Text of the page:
MERS-CoV seronegative and seropositive camels received a single intramuscular dose of ChAdOx1 MERS, a replication-deficient adenoviral vectored vaccine expressing MERS-CoV spike protein, with further groups receiving control vaccinations. Infectious camels with active naturally acquired MERS-CoV infection, were co-housed with the vaccinated camels at a ratio of 1:2 (infected:vaccinated); nasal discharge and virus titres were monitored for 14 days. Overall, the vaccination reduced virus shedding and nasal discharge (p = 0.0059 and p = 0.0274, respectively). Antibody responses in seropositive camels were enhancedby the vaccine; these camels had a higher average age than seronegative. Older seronegative camels responded more strongly to vaccination than younger animals; and neutralising antibodies were detected in nasal swabs. Further work is required to optimise vaccine regimens for younger seronegative camels.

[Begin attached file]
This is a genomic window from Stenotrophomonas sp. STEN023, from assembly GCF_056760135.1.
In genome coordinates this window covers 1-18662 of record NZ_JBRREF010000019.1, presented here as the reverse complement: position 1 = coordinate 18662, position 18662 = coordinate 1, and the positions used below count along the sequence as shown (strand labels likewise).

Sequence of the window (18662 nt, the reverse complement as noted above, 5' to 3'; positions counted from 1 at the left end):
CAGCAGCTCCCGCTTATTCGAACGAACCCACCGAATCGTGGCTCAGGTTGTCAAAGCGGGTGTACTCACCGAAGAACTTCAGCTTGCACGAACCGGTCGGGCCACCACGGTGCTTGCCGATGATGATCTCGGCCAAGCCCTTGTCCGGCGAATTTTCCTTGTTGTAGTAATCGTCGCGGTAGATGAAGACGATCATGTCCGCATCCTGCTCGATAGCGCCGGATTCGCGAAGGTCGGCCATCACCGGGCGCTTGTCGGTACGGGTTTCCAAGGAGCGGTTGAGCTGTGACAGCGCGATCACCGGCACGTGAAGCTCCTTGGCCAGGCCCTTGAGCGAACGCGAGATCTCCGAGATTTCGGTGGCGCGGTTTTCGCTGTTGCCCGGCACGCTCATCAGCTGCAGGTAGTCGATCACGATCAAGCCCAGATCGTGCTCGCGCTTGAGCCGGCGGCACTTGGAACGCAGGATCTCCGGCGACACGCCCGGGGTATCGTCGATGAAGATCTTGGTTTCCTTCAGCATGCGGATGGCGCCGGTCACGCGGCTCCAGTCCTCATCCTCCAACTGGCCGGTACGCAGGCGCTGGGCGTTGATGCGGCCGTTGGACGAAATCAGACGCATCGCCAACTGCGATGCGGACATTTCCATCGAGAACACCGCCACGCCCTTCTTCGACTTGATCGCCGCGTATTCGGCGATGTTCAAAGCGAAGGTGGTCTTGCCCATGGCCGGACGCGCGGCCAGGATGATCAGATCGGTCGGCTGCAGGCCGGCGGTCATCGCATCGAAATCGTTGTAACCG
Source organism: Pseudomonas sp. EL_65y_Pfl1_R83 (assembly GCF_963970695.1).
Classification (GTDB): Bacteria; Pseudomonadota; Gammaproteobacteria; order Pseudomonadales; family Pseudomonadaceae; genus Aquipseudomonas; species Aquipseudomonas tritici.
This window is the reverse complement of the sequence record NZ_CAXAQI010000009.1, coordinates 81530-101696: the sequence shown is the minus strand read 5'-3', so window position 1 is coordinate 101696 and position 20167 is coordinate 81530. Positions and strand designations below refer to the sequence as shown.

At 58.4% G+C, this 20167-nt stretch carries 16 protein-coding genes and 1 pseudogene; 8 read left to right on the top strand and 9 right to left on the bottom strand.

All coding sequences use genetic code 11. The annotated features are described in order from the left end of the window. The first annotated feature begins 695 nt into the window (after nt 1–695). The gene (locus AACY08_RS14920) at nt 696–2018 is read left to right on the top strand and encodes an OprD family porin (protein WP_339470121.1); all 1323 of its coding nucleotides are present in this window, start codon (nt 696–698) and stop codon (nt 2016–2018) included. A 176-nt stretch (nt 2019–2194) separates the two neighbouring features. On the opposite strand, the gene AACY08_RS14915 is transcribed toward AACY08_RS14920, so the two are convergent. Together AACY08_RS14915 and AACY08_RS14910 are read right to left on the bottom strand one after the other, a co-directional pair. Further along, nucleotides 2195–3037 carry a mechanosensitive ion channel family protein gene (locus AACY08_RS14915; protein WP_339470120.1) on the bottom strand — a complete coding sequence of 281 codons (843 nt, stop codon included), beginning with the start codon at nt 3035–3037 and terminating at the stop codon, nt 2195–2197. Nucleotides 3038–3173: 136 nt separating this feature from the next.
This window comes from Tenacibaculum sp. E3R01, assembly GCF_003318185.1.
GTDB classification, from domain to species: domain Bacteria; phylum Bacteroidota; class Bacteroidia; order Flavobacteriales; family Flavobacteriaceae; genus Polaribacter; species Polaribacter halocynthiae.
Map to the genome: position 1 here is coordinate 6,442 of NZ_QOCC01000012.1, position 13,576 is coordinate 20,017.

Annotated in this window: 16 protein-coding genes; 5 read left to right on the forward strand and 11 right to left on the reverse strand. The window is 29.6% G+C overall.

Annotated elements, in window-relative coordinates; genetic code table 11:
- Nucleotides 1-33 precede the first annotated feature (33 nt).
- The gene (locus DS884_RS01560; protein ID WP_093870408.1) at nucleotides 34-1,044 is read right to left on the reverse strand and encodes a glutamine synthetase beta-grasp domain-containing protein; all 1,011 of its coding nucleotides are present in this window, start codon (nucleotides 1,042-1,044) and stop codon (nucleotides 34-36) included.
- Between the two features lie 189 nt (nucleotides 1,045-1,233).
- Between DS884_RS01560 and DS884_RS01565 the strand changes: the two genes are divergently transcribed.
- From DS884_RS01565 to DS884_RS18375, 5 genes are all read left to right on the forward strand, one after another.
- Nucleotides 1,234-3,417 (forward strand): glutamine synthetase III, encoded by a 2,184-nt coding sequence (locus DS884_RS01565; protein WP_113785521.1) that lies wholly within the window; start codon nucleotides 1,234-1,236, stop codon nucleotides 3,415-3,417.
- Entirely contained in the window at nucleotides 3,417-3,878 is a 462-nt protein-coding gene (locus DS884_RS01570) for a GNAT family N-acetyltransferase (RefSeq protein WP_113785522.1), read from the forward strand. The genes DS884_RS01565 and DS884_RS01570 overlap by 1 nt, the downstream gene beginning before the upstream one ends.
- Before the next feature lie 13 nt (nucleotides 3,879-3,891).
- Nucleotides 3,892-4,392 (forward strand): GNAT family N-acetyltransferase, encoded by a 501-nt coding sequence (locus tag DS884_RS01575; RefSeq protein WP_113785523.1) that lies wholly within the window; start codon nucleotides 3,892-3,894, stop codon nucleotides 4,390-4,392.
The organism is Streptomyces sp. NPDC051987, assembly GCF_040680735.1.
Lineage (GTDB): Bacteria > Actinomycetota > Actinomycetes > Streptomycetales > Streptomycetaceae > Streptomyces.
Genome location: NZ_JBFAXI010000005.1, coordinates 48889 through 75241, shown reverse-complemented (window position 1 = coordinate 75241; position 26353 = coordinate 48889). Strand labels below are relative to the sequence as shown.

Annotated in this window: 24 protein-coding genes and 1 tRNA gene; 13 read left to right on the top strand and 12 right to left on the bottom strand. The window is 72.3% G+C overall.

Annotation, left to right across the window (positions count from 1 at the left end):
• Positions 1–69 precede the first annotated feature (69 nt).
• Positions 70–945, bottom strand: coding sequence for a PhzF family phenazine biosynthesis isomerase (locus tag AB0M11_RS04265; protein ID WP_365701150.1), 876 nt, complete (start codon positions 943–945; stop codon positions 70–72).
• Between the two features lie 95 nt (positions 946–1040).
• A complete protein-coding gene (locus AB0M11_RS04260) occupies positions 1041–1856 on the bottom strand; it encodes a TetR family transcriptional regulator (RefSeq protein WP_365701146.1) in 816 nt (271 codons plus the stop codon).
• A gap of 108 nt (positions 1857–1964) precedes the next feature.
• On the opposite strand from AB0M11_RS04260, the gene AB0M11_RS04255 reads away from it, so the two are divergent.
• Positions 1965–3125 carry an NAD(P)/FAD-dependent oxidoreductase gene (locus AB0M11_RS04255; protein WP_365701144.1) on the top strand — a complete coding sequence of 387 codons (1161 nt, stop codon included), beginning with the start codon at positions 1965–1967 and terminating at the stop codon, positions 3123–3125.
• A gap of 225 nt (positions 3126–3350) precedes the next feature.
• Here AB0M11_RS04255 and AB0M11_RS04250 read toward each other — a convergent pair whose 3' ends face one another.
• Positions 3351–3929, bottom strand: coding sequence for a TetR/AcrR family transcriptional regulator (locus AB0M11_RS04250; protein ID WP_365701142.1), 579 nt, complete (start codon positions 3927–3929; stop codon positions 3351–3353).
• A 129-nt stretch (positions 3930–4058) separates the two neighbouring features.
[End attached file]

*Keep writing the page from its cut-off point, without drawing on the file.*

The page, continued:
Middle East respiratory syndrome coronavirus (MERS-CoV) was first identified in 2012 from a pneumonic patient who subsequently died in Saudi Arabia. Since its emergence, the virus has infected more than 2200 individuals in 27 countries1. Outbreaks occurred mainly in the Arabian Peninsula in large crowded hospitals with one large outbreak in the Republic of Korea2. Although bats have been proposed as a possible natural reservoir of the virus3, dromedary camels are the only confirmed animal host so far. More than half (54.9%) of human primary cases have reported contact with camels4 and the index patient in the Korean outbreak travelled back from the Gulf countries where MERS-CoV is endemic and circulating in dromedary camels5. Several studies of camels showed 74–100% seroprevalence rates of MERS-CoV in Africa and the Arabian Peninsula6,7,8,9,10. The mean seroprevalence was higher in older camels than juvenile ones9. Furthermore, dromedary serum samples collected between 1983 and 2010 and archived in different countries in Africa and Arabia tested positive for MERS-CoV neutralising antibodies (nAbs)11,12,13,14,15,16. Moreover, a recent study in Saudi Arabia showed that 70% (n = 584) of dromedaries associated with confirmed human cases were seropositive with viral RNA being isolated from 12% of these dromedaries5,17. Importantly, sequencing the viral RNA from both patients and their camels confirmed genetic similarity in every paired case5,17. Therefore, it seems clear that MERS-CoV has been circulating in dromedaries in Africa and Arabia for the past three decades and has been causing human infections since 2012. Unlike the Arabian countries, there have been no reports of human cases in Africa, which could be due to under-diagnosis or differences in camel husbandry practices. One study has recently demonstrated that the virus in Africa may be genetically and phenotypically distinct18.